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‘Mrs. Dog’ reality TV star lobbies at state Capitol against Malloy’s Second Chance bill

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HARTFORD--"Dog the Bounty Hunter" and his family are known from their television show, on which they famously pursued fugitives for eight seasons.

Duane "Dog" Chaptman's wife and business partner, Beth Chapman, also known as “Mrs. Dog,” is now taking on another role, as the president of the Professional Bail Agents of the United States.

On Monday, she was in Hartford at the Capitol, lobbying against a portion of Gov. Dan Malloy’s Second Chance Society bill this session, specifically bail bond reform.

Chapman has been to several states, pushing against a national movement towards no-cash bail, which she claims had devastating effects on states like New Jersey and California, both of which have passed reforms.

"Bail agents assure that the person returns to court to face whatever charges,” said Chapman. “Pre-trial release has no one assuring the person is going to return to the custody of this court, so frankly, the crime rate is going to go up in Connecticut, the failure to appear rate is going to go up in Connecticut."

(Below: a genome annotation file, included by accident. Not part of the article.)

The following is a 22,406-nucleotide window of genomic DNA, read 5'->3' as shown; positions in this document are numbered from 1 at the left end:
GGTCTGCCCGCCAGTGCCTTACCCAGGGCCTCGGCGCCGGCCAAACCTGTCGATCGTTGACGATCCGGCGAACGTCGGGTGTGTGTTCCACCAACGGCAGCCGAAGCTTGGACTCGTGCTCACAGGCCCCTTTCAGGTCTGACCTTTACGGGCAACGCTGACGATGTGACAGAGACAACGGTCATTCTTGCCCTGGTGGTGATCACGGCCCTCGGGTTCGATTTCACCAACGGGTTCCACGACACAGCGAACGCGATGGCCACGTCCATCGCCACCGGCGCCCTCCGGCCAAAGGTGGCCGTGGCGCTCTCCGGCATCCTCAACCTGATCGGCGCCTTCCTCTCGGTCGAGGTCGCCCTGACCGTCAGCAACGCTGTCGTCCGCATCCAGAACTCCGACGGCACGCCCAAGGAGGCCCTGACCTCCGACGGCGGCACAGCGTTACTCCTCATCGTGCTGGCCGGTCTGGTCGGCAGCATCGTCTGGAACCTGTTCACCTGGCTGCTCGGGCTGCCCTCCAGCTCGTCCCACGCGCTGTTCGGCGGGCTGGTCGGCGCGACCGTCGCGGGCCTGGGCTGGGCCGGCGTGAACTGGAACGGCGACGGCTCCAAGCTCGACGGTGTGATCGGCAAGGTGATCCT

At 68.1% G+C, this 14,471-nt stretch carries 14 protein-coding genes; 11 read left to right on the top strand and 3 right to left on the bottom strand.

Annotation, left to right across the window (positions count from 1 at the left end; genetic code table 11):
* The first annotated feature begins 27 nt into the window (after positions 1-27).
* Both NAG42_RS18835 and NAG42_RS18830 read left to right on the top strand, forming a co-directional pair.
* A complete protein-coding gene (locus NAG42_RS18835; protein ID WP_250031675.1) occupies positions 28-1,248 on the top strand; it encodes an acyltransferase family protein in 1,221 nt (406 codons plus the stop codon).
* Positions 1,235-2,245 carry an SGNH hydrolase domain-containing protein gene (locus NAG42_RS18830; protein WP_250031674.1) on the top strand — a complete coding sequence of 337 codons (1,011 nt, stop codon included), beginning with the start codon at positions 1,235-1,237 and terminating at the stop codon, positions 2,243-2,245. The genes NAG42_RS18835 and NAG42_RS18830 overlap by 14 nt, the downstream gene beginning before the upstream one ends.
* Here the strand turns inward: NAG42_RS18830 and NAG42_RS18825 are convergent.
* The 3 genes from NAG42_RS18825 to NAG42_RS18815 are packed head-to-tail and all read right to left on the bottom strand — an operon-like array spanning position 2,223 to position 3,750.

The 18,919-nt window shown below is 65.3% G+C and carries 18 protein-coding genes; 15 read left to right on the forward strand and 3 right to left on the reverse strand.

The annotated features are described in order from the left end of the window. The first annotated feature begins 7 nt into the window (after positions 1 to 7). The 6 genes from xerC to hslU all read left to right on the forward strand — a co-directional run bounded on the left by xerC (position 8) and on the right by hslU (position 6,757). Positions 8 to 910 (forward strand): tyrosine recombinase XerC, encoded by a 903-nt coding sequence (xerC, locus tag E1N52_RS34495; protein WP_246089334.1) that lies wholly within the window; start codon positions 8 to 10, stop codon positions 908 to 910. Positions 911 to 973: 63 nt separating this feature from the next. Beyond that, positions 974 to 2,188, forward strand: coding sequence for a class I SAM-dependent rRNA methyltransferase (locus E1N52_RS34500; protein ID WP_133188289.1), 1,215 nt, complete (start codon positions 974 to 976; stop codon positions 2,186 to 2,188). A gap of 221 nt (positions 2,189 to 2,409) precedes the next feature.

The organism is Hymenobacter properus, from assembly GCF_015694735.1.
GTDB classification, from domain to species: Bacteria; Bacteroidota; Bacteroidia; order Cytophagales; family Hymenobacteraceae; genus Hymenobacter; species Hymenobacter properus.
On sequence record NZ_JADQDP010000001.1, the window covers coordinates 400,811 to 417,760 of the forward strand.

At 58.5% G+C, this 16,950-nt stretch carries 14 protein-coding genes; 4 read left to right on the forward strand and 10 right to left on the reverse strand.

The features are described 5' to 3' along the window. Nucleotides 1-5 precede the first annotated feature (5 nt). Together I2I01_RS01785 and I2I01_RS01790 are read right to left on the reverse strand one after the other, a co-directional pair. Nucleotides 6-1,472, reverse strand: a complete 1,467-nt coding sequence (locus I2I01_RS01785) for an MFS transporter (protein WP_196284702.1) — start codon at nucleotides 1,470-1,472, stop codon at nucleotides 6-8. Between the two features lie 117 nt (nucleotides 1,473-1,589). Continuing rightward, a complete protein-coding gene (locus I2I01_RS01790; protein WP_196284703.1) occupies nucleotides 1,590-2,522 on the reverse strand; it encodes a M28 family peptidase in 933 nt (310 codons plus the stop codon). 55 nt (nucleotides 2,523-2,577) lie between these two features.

Malloy’s proposal would eliminate cash bail for defendants charged with non-violent misdemeanors, among other changes.

His policy leaders say that currently, those who can afford to make bail get out with a notice to appeal, and poor defendants end up staying in jail for these non-violent crimes, causing crowding and racking up state tax dollars. Last year FOX 61 reported that hundreds of offenders remained in jail on bonds of $20,000 or less.

"The problem we're trying to solve here is the guys that should be locked up pre-trial here, the gang bangers aren't, because the bail bondsmen take them out,” said Mike Lawlor, the undersecretary for Criminal Justice Policy and Planning for the state. “The low level, non-violent guys are sitting around there for a couple of months costing the taxpayers a lot of money, where we'd rather be more focused on the high profile guys."

Bail reform is in Governor Malloy's Second Chance Society bill, which is expected to come up before lawmakers before the end of session Wednesday.

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